I…don’t know how to handle this.
And you want my opinion, Spyder?
If you aren’t here for opinions, why are you here?
Just be grateful I’m a helpful voice, and that I’m not telling you to kill all humans.
I would do that.
For him, I know.
I didn’t mean- Yeah, I would.
I’m in here, I get you, you know.
So tell me what the fsck to do. I’m floundering. I don’t know what to do. I don’t know how I’m supposed to act. I’m…useless right now, and I need to help him. He always helps me.
That’s his job, Spyder.
No, I’m his fscking hobby.
Stef flinched as Ryan hit the ropes. The nymph – a tall, lithe woman with creepy white vines where her eyes should have been – pumped her fists into the air before slamming a foot down on his back. He went down, and stayed down. He was fine – he was still breathing, he was still moving, and the blood around his mouth was local, not from some heinous internal injury. Ribs were broken – there was no doubt of that. Bruises in every colour imaginable coloured his body. Blood and sweat covered him in a sick-looking sheen. He was tired, he was hurt, and for once, he was more mad than she was. There was no other way to describe his actions.
The bell rang to end the thirty-third round, and the creepy nymph was declared the winner. He was on a losing steak – a small break between each rounds or not, each opponent he faced was fresh, new, and wanting to beat on an agent. He collapsed into the chair, all the casual defiance from the first half of the day gone. She stood, and handed him a bottle of water, and began to wipe off the sweat and blood. Red blood from him, bluish-purple blood in a streak across his face, lumpy, chunky green blobs up his arm from the nymph. He was a mess.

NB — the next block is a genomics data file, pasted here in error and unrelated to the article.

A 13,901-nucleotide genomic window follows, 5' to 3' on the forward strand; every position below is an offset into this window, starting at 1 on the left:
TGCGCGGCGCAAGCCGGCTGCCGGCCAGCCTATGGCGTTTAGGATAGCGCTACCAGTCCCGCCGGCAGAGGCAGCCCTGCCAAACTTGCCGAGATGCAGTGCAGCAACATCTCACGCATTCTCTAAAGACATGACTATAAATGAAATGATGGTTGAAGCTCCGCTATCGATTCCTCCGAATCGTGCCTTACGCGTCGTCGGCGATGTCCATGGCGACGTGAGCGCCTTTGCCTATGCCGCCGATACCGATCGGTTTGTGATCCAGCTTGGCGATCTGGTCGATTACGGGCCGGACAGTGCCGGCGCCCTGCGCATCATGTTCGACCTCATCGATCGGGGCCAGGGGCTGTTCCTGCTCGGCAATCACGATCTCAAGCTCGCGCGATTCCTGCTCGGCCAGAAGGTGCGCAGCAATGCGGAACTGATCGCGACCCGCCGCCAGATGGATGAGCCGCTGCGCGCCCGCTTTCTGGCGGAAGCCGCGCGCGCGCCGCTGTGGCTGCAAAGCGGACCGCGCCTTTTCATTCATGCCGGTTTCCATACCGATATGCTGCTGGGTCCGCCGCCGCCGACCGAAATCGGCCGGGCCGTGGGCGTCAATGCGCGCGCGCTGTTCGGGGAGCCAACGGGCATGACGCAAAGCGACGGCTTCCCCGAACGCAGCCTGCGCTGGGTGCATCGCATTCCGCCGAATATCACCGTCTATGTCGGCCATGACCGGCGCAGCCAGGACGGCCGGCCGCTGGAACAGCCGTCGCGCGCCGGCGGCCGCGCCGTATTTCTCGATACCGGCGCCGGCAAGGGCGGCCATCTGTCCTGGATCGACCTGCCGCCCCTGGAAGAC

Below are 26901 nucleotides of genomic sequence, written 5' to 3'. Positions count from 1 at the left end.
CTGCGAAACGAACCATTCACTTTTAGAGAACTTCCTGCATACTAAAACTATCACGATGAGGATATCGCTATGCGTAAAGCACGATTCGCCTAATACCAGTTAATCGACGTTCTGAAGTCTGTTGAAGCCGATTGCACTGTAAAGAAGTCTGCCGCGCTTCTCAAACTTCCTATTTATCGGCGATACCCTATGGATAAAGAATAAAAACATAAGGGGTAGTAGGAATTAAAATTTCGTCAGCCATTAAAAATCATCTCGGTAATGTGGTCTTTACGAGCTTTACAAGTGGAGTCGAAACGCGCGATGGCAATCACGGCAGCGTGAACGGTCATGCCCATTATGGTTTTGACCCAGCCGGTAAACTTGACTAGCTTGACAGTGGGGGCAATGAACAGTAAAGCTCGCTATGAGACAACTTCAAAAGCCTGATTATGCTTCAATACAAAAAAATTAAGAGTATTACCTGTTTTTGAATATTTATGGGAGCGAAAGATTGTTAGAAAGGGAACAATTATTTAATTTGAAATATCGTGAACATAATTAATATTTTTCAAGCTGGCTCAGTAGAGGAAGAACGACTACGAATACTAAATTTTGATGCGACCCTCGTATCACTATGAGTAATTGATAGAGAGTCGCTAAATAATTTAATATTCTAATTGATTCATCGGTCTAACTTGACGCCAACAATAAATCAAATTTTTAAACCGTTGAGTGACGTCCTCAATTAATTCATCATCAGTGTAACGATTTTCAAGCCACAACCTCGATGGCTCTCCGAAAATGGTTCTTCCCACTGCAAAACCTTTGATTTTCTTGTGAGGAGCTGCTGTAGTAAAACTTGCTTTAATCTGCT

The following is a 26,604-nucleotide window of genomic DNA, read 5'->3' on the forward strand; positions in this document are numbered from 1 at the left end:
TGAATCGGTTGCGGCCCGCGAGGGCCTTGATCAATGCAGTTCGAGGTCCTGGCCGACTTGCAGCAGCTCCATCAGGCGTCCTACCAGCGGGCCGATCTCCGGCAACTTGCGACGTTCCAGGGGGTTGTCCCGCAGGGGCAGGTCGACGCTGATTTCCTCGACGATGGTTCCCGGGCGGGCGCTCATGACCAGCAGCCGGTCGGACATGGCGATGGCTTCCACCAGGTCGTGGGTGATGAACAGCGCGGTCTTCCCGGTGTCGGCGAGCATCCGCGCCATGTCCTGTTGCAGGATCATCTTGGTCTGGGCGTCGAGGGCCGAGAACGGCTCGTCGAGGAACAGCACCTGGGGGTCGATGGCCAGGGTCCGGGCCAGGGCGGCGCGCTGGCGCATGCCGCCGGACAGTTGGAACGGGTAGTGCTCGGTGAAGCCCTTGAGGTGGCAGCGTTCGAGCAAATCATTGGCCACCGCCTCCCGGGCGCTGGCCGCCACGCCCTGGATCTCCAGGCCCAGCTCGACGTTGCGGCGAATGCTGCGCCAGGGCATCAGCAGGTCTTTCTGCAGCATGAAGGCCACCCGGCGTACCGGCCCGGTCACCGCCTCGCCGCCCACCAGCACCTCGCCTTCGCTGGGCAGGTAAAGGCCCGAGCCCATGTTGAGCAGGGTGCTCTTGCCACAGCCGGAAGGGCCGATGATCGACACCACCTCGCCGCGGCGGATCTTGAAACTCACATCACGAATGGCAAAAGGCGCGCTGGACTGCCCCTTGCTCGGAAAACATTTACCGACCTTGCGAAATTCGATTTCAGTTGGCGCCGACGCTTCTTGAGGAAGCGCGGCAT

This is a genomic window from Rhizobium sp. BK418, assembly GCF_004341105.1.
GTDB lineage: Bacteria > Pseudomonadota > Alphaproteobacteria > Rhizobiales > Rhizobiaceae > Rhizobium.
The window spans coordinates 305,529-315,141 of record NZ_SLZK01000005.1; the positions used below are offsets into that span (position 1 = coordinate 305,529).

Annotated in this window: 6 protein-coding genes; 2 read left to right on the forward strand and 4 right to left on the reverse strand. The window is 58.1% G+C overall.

‘Go home?’
He tilted his head from side to side, a lazy no, before pouring the contents of the water bottle over his head. ‘I’m fine.’
‘Fine isn’t a word to be used in this situation.’
‘You can go home,’ he said as he scratched at the drying green lumps.
‘What happens if you die?’
‘There’s emergency packs in my bag if anything happens.’
‘You’ve got broken ribs-‘
‘I can fight with broken ribs,’ he said as he dropped the bottle, ‘but not a broken arm, have to save it.’
‘I can run back to the storage facility and require all you need. You just-’
‘Carry laws, Stef, I’ve got all I’m allowed. And there’s no duty reason to allow me more.’
‘What if I beat you over the head and drag you away?’
‘I have to do this,’ he said, ‘I have to.’
‘No you don’t.’
‘I killed her.’
She couldn’t argue the truth the situation, not when people could hear, but it wasn’t the only truth. ‘Isn’t that pain enough? You’re already suffering, you don’t have to-‘
‘Yes,’ he said as he stood, ‘I do.’
‘Should I put Queen Madhe on speed dial?’
‘Weren’t you the one who said love was insanity?’
‘It is, it makes people do crazy things, but-‘
‘Ryan, if she loved you even half as much as I do, it’s crazy to think she’s want you doing this to yourself.’
‘I need to be punished for what I did.’
‘You really don’t. You-’
‘Less than twenty to go,’ he said with a forced smile, ‘I’m fine.’
‘You’re setting a bad example for me,’ she said.
‘You weren’t supposed to be here, remember? You weren’t supposed to see any of this.’
‘Not seeing it doesn’t mean it didn’t happen, just means I’m not here to help.’
He smiled at her. The announcer stepped into the ring and called the next round. He stood and stepped back up into the ring, a massive area of bruising on his back turning into a black-purple section of modern art.
I’m not being of any help am I? You’ve survived for however long without me here, and you don’t need me here. You don’t need me here. You…don’t need me. I need you. I always need you. You don’t need me. I’m worse than useless, and I’m a distraction.